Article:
I have a multi-site Cisco WAAS deployment in process that is causing significant CPU load on our core WAN router. For each remote site I deploy WAAS to, I add 4 lines to my extended ACL on the WAN router. In our data center (hub and spoke network) we have a CIsco 3845 router. This router has a 45 Mbps DS3 and a 100 Mbps Ethernet connection to our WAN provider's MPLS cloud (two circuits for diversity and bandwidth). We have over 60 remote sites in the USA, soon to be over 70 that eventually will all have WAAS in place. Each remote site has a 2800 or 2900 series Cisco router with a WAAS module in it (NME-WAE-502), and has either 2 or 3 T1's bonded together for connectivity to the WAN cloud. The WAAS implementation was going great, and all the remote sites we had deployed to were seeing approximately 5x in bandwidth throughput increase. Then we noticed our CPU usage climbing on that 3845 router, now running 75% and higher at times. The initial deployment of the WAAS was performed for us by a VAR, but the specific engineer is no longer with them. The configuration was set up to use WCCP redirect, hence the need for the extended ACL list. The core WAAS appliances consists of a Cisco 674 accelerator and a Cisco 512 central manager. Given all this, was the WCCP redirect (as opposed to an in-line scenario) the best deployment? Any suggestions on reducing the CPU load on that core WAN router? Here's an example of the ACL entries:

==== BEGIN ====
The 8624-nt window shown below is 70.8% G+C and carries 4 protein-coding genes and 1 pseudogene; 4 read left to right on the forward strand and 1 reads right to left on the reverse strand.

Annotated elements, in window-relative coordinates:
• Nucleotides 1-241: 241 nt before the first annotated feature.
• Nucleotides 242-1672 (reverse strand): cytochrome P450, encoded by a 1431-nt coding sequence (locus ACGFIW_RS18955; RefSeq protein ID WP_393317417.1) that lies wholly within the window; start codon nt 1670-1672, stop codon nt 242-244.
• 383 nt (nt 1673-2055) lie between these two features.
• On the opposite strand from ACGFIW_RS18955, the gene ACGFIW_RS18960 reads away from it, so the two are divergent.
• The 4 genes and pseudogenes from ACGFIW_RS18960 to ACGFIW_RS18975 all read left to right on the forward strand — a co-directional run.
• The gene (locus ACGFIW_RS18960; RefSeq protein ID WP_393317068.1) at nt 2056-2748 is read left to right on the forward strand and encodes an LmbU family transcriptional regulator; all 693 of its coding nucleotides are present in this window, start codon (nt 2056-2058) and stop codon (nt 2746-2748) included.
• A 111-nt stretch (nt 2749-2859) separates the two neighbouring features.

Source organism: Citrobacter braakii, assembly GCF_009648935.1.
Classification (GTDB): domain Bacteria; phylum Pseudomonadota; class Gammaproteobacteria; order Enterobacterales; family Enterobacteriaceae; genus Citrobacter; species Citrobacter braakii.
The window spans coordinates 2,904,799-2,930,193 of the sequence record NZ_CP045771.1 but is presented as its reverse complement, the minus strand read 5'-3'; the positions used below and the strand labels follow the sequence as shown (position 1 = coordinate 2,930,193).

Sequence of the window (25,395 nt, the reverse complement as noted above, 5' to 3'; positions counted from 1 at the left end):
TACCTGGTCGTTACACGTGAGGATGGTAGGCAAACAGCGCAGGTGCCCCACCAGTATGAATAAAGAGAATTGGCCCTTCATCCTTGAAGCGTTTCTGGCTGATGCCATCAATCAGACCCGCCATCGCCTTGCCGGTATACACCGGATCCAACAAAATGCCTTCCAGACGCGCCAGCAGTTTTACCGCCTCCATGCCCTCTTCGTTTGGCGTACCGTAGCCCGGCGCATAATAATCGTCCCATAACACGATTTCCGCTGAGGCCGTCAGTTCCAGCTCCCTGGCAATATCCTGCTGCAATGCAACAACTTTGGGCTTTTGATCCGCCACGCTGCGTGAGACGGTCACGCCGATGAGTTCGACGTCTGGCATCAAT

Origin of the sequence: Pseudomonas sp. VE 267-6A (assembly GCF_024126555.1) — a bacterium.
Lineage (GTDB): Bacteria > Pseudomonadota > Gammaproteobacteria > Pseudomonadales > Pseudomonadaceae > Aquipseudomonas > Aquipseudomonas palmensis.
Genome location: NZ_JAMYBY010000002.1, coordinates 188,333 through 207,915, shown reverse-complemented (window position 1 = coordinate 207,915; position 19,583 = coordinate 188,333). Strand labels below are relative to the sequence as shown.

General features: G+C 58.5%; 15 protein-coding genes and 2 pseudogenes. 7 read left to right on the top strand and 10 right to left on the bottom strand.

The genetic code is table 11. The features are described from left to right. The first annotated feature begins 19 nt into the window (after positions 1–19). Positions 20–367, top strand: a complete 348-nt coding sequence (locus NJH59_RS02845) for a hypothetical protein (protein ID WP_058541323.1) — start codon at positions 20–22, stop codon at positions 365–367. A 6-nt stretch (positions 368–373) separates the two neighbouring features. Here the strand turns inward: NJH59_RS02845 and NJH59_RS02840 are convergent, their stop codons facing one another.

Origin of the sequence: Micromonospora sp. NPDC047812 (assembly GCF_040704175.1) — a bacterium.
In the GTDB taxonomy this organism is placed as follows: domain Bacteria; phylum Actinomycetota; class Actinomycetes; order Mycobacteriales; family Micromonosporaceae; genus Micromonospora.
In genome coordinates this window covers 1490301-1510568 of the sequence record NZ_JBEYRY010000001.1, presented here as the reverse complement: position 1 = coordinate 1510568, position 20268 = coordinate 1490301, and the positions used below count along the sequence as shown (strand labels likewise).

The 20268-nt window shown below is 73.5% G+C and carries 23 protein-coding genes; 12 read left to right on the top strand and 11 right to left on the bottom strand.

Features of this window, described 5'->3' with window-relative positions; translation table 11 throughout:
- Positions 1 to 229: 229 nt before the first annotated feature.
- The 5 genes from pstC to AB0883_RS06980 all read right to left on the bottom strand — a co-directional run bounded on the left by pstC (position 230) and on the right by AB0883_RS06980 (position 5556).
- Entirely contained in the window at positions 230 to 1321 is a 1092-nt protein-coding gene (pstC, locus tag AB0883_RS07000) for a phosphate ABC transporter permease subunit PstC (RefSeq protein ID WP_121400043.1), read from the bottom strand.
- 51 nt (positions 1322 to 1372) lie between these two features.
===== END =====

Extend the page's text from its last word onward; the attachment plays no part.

deny tcp 10.44.18.0 0.0.0.255 any
deny tcp any 10.44.18.0 0.0.0.255
permit tcp 10.44.0.0 0.0.31.255 any
permit tcp any 10.44.0.0 0.0.31.255
If an 'In-line' configuration or other would better apply here, how would that confuration differ?